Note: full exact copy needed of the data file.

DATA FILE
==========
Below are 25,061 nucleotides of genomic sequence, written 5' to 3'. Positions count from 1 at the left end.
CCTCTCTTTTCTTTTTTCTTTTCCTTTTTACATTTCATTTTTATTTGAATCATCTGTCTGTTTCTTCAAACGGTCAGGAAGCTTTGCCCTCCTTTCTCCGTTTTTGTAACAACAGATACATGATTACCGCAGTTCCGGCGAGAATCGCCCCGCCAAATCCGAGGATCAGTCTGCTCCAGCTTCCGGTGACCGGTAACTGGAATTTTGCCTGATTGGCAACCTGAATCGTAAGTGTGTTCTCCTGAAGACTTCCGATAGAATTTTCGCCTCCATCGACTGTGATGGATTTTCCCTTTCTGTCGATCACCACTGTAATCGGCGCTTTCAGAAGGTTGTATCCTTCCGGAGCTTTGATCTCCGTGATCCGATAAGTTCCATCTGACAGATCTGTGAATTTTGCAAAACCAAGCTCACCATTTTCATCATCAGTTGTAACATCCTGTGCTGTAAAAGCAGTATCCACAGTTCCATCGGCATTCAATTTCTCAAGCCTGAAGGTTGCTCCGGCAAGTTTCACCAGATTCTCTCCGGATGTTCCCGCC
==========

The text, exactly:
Below are 25,061 nucleotides of genomic sequence, written 5' to 3'. Positions count from 1 at the left end.
CCTCTCTTTTCTTTTTTCTTTTCCTTTTTACATTTCATTTTTATTTGAATCATCTGTCTGTTTCTTCAAACGGTCAGGAAGCTTTGCCCTCCTTTCTCCGTTTTTGTAACAACAGATACATGATTACCGCAGTTCCGGCGAGAATCGCCCCGCCAAATCCGAGGATCAGTCTGCTCCAGCTTCCGGTGACCGGTAACTGGAATTTTGCCTGATTGGCAACCTGAATCGTAAGTGTGTTCTCCTGAAGACTTCCGATAGAATTTTCGCCTCCATCGACTGTGATGGATTTTCCCTTTCTGTCGATCACCACTGTAATCGGCGCTTTCAGAAGGTTGTATCCTTCCGGAGCTTTGATCTCCGTGATCCGATAAGTTCCATCTGACAGATCTGTGAATTTTGCAAAACCAAGCTCACCATTTTCATCATCAGTTGTAACATCCTGTGCTGTAAAAGCAGTATCCACAGTTCCATCGGCATTCAATTTCTCAAGCCTGAAGGTTGCTCCGGCAAGTTTCACCAGATTCTCTCCGGATGTTCCCGCC